There's something perhaps a bit distasteful about the very rich dispensing weekly, or even daily graces on the poor, when they could so easily relive most of their sufferings by relinquishing half their luxuries. Or perhaps this is politically or historically naive.
In her Letters on Sympathy, Grouchy theorized her attitude to charity. Hands on charity is good, she says, not just because it relieves suffering, but because it teaches sympathy. Sympathy in turns becomes morality, and justice, and the desire to reform laws and social institutions so that extreme inequalities no longer exist. She does not want to erradicate all inequalities - some that are down to chance, or temperament, will survive. But there is enough good land in France, she says, to ensure that no-one be poor, even if three quarters of it goes to the rich, and the last quarter is divided amongst the common people.
Photo of a copy of Sophie de Grouchy's will, held at the Bilbliothèque de l'Institut, courtesy of Millicent Churcher.
Sophie saw her ties with the poor through to the end of her life. In her will she asked that instead of being buried at great expense in the family vault, she asked to be buried as a pauper, and that the money saved be distributed to the poor.
When Sophie de Grouchy was young, no tutor was assigned to her. But she benefitted from her mother's instruction, a woman known for her intellect, culture and generosity. And she was allowed to participate in her younger brothers' lessons. She did so well at this that when their tutor was sick, she took over their Greek and Latin instruction.
At the age of 18, she was sent to a finishing school in Normandy, at Neuville-les-Dames, near Macon, a secular convent for ladies. She received the title of Chanoinesse, and was addressed as Madame.
In order to gain admission, one had to pay a substantial fee and maintenance amounting to 9000 pounds per year, but also provide proof of lineage: 9 generations on the father's side and 3 on the mother's.
The convent was not ostentatiously religious. Pupils studied Latin and modern languages, and worked on their accomplishments. They hosted parties, the purpose of which was to find husbands of the right sort.
In an environment that was religious and socially privileged, she became an atheist and socially aware. She discovered Voltaire and Rousseau, she read and translated Tasso's Jerusalem, and an unnamed work by Young (probably his Tour of Ireland). Her aunt, visiting her, worried about her health - her eyes were puffy every night and ached so that she feared it might be a form of gout. And yet Sophie kept on with her work.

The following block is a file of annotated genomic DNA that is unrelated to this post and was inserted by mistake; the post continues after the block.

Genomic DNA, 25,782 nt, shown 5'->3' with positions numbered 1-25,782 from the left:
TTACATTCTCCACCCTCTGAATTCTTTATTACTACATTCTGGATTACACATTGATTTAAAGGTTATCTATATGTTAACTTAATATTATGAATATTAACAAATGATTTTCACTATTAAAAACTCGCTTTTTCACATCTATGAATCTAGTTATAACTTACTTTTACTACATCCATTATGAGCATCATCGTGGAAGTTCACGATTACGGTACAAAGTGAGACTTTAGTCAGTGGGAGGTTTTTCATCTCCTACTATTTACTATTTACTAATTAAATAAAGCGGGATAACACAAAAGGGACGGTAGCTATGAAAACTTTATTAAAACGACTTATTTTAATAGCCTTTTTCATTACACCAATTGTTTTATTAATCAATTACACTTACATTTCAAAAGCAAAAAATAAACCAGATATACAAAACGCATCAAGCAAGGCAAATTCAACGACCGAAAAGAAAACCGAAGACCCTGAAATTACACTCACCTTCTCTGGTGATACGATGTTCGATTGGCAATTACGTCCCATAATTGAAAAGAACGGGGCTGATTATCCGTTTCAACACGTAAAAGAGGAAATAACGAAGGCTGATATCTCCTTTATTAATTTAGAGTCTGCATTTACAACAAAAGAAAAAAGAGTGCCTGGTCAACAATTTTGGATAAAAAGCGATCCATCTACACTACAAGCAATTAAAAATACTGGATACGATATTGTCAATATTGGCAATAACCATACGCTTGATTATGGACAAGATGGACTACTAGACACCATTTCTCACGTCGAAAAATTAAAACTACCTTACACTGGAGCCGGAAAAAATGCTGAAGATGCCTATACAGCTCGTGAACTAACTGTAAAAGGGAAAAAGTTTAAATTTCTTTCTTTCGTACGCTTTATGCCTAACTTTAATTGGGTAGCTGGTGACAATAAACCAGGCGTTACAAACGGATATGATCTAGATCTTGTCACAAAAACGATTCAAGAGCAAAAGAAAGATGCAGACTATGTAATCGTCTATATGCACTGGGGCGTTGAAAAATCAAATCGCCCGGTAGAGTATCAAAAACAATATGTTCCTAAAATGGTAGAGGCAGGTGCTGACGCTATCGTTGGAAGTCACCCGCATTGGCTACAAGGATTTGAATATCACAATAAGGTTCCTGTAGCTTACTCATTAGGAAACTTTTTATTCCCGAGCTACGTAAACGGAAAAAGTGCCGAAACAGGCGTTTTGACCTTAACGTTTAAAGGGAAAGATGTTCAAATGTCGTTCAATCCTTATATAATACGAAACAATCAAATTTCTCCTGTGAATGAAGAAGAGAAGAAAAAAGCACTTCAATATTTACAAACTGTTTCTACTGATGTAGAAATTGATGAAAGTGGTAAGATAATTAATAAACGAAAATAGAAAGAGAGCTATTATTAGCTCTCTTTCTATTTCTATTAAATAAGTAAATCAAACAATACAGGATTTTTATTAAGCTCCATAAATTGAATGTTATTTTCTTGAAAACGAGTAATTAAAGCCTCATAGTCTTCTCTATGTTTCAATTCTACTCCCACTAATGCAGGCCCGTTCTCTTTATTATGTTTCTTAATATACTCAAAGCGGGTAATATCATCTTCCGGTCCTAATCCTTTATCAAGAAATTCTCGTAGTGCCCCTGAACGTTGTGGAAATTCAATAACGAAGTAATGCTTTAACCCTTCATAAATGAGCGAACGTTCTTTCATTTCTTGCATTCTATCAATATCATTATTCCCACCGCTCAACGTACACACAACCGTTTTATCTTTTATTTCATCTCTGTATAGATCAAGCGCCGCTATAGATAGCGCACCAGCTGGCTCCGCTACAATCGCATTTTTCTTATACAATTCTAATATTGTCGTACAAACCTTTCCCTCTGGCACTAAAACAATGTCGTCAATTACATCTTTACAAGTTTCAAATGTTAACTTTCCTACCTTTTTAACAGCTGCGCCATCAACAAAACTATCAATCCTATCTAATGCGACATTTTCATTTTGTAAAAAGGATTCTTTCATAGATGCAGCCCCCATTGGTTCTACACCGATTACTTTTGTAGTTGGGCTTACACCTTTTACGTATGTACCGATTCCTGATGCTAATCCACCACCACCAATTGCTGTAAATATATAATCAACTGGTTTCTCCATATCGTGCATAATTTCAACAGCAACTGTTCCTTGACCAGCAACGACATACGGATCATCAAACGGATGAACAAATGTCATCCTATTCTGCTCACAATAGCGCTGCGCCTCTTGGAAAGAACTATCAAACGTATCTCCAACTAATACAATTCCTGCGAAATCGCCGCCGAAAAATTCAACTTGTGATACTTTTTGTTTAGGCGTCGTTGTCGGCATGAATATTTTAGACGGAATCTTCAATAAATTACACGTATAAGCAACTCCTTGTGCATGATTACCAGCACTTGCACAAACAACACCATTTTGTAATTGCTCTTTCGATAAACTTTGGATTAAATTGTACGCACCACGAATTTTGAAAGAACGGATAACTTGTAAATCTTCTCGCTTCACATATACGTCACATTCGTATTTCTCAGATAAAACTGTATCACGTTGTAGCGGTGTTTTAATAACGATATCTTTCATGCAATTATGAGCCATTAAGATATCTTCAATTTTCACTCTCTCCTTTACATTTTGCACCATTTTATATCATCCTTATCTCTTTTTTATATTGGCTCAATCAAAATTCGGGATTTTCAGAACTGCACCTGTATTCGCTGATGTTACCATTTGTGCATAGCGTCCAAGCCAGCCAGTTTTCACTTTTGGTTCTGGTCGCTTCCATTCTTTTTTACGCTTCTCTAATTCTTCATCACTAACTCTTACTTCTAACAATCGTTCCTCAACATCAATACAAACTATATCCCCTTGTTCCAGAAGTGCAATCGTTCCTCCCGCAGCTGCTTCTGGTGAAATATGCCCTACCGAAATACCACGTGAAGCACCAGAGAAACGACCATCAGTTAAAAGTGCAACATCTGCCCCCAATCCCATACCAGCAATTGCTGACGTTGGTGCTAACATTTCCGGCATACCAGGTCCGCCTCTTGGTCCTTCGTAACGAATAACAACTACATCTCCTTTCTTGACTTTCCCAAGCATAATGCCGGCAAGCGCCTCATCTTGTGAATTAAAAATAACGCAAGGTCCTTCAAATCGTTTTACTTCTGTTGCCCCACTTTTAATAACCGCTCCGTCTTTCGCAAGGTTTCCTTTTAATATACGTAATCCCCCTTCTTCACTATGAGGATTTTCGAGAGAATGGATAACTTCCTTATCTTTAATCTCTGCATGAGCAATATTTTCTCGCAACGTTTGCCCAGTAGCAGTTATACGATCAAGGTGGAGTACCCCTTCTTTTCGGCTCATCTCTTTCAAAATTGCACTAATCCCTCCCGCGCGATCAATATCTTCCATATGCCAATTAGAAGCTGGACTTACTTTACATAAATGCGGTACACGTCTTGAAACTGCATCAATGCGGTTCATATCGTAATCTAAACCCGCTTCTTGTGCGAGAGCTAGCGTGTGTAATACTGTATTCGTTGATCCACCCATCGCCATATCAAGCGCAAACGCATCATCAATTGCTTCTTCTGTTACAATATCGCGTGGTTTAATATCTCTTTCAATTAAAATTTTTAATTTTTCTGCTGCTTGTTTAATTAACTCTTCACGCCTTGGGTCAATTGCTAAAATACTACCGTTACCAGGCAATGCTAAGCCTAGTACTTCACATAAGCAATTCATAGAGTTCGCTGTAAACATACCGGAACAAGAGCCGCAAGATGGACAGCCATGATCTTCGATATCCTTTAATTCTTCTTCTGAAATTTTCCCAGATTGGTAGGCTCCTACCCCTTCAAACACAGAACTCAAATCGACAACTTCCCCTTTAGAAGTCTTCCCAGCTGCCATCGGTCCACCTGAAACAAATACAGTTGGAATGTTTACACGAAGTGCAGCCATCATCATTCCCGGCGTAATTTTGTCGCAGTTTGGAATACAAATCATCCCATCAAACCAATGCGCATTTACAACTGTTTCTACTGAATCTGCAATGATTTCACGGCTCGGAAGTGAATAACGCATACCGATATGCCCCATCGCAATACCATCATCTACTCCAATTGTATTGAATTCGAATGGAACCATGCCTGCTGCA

The building Sophie lived in is long gone. But Neuville now has an Allee Sophie de Grouchy, on which stands an elementary school, l'école Condorcet. There are many schools named after Condorcet in France, but if this one is named after the Marquise, not the Marquis, then it is, as far as I know, unique.
In 1798, Sophie de Grouchy published her Letters on Sympathy.
We know that she already had a draft in 1791, which she'd sent to her friend Dumont for feedback that never came. We know that the Letters were complete in 1794, and that they had a title, as Condorcet refers his daughter to them in his Testament.
So why were they only published in 98?
We don't know as she did not leave an account. But it's likely the answer lies either in need, opportunity or both. After the Terror, Sophie needed money, and she decided to translate Smith's Theory of Moral Sentiment. Smith was very popular, and existing translations of this text were not particularly good, so there was a clear gap in the market. This also gave her the opportunity to publish her own short text. Her Letters were after all a critique and commentary of Smith. So she appended them to the translation.
Although the Letters are in fact a more like a treatise than a record of correspondence (there is in fact only one letter writer involved), each chapter is set out as a letter to someone addressed as C***, announcing the topic of discussion, linking it to the previous one, and at the end, drawing out the conclusions to be taken forward to the next chapter.
C*** is also an excuse for considering objections to Grouchy's arguments, with many paragraphs starting with formulas such as "No doubt you will tell me, my Dear C***". So C*** is very much a philosophical interlocutor, the Platonic touchstone to Sophie's Socrates.
So who is C***?
The obvious assumption is that it is Sophie's husband, Condorcet.
But there are reasons why this is probably not true.
First, her husband was dead by the time the Letters were prepared for publication. Secondly, if Sophie was to record a fake dialogue with a real person then she would probably have picked someone she actually corresponded with - in 1791, when the letter were written, Sophie and her husband were not apart long enough to correspond.
But there were at least two more Cs in Sophie's life, to whom she was very close, with whom she did correspond and who were still alive when the Letters were published.
They were her sister Charlotte, and Condorcet's close friend, Pierre George Cabanis. Of the two, C*** cannot be Charlotte, as 'My Dear C***' in French is 'Mon Cher C***' which is masculin.
So Cabanis is more likely.
Cabanis, as it happens, did correspond with Sophie on topics very close to her Letters, on Physiology, a materialist science aiming to understand human beings through their bodily organs. In 1802, Cabanis published his Rapports du Physique et du Moral de l'Homme, in which he explores the relations between bodies and morality, discussing for instance, the influence of weather and digestion on mood and decision making. Prior to publishing this, he corresponded with Sophie, and had long discussions with her on the subject.